Teeing off

Fox Sports kicked off the project planning meeting packed full of vendors and very curious production technologists.

“The meeting was a lot bigger than normal,” Sheehan laughs, “because we had so much interest in this project. We had a lot of engineering discussions and whiteboarding and finally we pulled together the trial. We brought all the vendors in and did the test, and it worked.”

In the testing phase, the team was seeing 1.5 gigabytes down, 800 megabytes up with extremely low latency and no packet loss. But could they pull it off with the unpredictable conditions of a live event?

“You’re outside with all this pre-beta equipment in all this dust and heat and rain and you wonder if it will survive. You don’t think about it when you’re at home, but out there on the course, you wonder if it will stand up to it. And it did. We saw our test results replicated at the event.”

The team used a covered golf cart set up with a 12U flyaway case containing the Mobile Test Platform (MTP) prototype modem from Intel, MediaKind’s AVP 2000 Contribution Encoder, the Multidyne SilverBack fibre/power interface for the camera, and a power supply.
The Sony HDC-4300 ultra-HD high dynamic range camera was connected by fibre through the SilverBack to the AVP 2000 encoder, which compressed the 12 gigabit per second 4K HLG (Hybrid Log-Gamma) HDR video signal to a high-quality mezzanine-level HEVC signal at 80 megabits per second.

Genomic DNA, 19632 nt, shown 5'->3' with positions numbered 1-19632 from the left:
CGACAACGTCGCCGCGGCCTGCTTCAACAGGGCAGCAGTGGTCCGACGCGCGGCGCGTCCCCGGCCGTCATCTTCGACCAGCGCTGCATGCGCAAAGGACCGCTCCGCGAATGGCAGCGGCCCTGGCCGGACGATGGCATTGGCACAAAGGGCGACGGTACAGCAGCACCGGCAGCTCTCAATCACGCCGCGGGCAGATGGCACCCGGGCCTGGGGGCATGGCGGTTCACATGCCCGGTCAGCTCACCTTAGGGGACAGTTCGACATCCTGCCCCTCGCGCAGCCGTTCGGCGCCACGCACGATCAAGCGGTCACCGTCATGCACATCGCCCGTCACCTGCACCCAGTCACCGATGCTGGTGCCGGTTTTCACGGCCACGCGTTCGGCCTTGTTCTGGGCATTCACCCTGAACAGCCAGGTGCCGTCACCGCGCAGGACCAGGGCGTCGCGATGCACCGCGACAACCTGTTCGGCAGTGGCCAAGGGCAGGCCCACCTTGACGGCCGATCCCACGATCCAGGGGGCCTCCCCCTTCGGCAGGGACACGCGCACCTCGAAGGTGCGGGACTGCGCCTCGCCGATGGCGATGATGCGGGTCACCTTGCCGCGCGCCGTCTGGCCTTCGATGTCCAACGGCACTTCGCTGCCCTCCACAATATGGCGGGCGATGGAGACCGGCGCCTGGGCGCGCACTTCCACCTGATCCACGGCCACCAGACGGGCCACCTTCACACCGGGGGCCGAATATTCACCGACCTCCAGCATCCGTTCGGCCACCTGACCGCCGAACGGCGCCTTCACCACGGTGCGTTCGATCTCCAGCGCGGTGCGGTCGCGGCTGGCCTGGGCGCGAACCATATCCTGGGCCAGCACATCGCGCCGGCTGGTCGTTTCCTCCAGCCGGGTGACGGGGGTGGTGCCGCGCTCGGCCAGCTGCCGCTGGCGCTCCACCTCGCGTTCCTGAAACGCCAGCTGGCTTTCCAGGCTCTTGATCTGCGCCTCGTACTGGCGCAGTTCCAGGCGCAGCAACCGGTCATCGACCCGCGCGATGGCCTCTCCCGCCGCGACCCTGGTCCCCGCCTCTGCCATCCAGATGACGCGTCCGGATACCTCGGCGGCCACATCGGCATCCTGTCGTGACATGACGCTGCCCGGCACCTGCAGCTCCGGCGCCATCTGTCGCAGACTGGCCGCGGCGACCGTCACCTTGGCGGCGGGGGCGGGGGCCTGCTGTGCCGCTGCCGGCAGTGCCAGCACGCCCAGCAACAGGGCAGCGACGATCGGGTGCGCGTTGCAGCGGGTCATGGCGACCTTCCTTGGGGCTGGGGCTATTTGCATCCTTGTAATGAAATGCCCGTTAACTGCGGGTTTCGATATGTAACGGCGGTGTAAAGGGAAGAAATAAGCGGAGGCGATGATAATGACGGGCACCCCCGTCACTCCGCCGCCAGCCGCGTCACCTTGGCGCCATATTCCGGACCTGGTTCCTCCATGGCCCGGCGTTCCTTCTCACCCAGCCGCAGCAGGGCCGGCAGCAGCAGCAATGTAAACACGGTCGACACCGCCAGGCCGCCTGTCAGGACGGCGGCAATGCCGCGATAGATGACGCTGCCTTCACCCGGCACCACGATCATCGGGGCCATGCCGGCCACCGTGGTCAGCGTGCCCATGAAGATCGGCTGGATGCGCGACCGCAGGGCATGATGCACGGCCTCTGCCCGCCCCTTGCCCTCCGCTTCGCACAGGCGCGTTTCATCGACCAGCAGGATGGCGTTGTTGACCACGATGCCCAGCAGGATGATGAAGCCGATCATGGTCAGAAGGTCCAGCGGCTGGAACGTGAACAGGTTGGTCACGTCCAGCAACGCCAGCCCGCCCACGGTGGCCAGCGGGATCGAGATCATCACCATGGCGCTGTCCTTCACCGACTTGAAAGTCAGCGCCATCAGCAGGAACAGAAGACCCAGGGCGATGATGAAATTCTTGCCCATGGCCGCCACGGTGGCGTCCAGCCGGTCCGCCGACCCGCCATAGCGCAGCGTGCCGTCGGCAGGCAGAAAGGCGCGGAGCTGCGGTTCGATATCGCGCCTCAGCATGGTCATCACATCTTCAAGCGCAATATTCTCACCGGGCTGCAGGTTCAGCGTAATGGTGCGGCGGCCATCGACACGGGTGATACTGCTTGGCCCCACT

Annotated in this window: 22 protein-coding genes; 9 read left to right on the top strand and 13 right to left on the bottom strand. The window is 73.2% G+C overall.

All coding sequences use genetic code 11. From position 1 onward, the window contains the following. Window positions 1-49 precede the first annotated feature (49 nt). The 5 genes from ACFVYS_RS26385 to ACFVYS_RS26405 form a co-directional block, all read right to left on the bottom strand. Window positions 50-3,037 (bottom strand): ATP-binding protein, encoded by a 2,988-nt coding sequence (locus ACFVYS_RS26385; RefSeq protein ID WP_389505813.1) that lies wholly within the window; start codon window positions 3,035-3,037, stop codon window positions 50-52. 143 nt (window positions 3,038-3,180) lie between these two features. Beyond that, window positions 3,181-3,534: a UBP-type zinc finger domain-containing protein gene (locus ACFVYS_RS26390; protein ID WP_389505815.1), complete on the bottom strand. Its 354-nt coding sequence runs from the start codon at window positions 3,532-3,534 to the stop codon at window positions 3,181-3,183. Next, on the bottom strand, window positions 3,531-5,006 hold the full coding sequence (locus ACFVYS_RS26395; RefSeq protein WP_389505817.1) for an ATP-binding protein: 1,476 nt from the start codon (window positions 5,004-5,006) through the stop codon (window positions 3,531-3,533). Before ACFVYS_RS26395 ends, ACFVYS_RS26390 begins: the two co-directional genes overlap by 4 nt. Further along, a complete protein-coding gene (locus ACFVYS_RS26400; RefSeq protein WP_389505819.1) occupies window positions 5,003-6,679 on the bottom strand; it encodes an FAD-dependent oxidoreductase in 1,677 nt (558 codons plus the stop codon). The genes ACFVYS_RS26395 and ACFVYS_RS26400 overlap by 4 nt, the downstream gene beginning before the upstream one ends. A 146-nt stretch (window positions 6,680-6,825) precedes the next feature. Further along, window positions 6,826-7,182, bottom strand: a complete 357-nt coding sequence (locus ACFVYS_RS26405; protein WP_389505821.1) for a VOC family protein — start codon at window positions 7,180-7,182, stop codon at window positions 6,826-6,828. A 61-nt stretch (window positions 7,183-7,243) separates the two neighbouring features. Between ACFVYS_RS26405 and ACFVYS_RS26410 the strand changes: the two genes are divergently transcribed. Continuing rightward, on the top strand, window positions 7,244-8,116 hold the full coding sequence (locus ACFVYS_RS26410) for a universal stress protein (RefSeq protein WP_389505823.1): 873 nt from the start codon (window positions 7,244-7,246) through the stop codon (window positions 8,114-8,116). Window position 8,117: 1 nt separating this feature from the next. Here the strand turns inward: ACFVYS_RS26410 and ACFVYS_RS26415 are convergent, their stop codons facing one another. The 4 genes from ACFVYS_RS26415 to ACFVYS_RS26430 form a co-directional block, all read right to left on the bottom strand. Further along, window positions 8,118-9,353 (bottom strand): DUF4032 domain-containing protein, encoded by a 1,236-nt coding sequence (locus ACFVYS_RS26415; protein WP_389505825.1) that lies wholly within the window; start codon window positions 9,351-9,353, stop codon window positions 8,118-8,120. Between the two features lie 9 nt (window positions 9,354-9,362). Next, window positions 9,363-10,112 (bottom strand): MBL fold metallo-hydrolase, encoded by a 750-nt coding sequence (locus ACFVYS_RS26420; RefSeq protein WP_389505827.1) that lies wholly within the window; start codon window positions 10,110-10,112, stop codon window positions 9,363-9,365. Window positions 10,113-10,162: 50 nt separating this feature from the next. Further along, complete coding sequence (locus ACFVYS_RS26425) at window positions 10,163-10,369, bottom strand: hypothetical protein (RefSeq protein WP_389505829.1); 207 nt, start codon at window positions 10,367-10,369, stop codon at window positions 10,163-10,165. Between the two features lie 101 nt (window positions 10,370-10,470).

The MTP modulated the HEVC signal to 5G at 28GHz and transmitted it over spectrum provided by AT&T. The 5G signal was received by the Phase Array Antenna Module (PAMM) within MediaKind’s 5G Base Station, which was mounted on an existing camera tower within the golf course. The 5G core network then connected to Fox’s on-site production centre, where the HEVC in IP over Ethernet signal was converted back to the 4K HLG baseband signal by the MediaFirst Content Processing (MFCP) receiver-decoder from MediaKind. The baseband signal was then input into the Fox production workflow.

Hole in one

Sheehan is eagerly looking ahead to when the 2018 US Open’s loaded golf cart will be an anachronism. 5G chipsets from Intel and Qualcomm are expected later this year. “These form factors will come down. What we had as half a rack of equipment will literally be the size of a cellphone.”

These new, small 5G phase array antennas will allow cameras and other gear to be easily fitted with 5G connectivity, via accessories or internally. Any type of gear you can think of can then easily be part of a 5G network – the Internet Of Things will come to the world of production.

Next up for the Ericsson team will be implementing the 5G network in a more fixed installation.

“This trial was ‘Is it going to work?’, and it did,” says Sheehan. “Next we’re going to pick a venue and put more of a permanent solution in there so that the equipment can be used over and over again. We’re working with our partners in figuring out where that market is going to be and hopefully we’ll make that announcement soon.”

The wide commercial roll-out of 5G is expected in 2020 and it would behove media businesses to start sketching out their plans now. The technology will create challenges in areas that don’t even exist today, but will create a whole new array of opportunities for content production, distribution and audience interaction.